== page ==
Soldiers patrolling Belgium's streets will switch tactics to protect themselves against militant attacks, moving around more often and changing routes, the commander of land forces said. Report by Pascale Davies.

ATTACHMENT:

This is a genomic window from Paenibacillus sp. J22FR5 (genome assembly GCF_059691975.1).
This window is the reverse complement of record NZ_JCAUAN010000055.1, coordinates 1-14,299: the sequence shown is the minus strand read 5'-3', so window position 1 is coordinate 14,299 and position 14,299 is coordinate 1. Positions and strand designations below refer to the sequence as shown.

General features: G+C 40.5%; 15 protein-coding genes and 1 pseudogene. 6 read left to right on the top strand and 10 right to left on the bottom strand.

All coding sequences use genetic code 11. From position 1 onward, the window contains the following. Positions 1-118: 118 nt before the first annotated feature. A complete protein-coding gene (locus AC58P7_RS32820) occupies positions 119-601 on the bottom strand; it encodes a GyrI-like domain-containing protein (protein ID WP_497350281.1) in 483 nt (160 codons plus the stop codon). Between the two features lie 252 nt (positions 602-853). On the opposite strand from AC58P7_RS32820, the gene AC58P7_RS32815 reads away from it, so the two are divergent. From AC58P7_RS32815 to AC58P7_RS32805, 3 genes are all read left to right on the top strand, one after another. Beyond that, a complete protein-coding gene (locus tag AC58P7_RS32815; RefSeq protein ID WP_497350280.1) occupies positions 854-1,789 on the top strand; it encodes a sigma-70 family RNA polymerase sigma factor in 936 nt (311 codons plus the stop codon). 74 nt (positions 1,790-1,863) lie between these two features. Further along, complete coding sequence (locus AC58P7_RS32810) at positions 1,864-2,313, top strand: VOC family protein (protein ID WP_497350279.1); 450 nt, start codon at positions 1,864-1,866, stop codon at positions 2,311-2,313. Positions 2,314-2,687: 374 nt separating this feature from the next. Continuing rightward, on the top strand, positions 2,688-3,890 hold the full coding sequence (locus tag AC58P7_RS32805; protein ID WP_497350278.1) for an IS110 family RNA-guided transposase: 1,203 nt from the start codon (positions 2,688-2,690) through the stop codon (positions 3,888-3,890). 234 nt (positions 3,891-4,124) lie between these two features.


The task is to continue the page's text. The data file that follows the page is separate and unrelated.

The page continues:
Soldiers in Belgium will switch tactics to protect themselves against militant attacks. They will now move around more often and change routes. This will minimise the amount of time troops stand still and make them harder to target. The announcement comes as assaults on men in uniform are becoming more frequent across Europe. Neighbouring France has seen over a dozen assaults on soldiers and police in two-and-a-half years. Belgian's General Thys has told Reuters that the very people who are trying to protect civilians have become the focal point. (SOUNDBITE) (English) BELGIAN GENERAL AND COMMANDER OF BELGIUM'S LAND FORCES, MARC THYS, SAYING: "We are always a target. When we are here in Belgium doing our job, or when we're in Mali or Afghanistan or Iraq, we're always a target. The only thing is we are trained for it. So we know how to react so it is better that they attack maybe a soldier than a civilian." The general took over the role of commander of Belgian land forces this year. He's decided this change of approach may be the answer to reducing the number of attacks on Belgian soil. On Friday a 30-year-old Belgian of Somali origins carried out a knife attack on soldiers in Brussels. The man came at officers shouting Allahu Akbar - God is great. He was shot and died in hospital. The soldiers suffered minor injuries. 1,200 soldiers patrol Belgium's main cities and the country is on its second higherst threat level. Its security operation - known as 'operation vigilant guardian' was meant to be a temporary measure. But it is now entering its third year and is likely to run into 2020.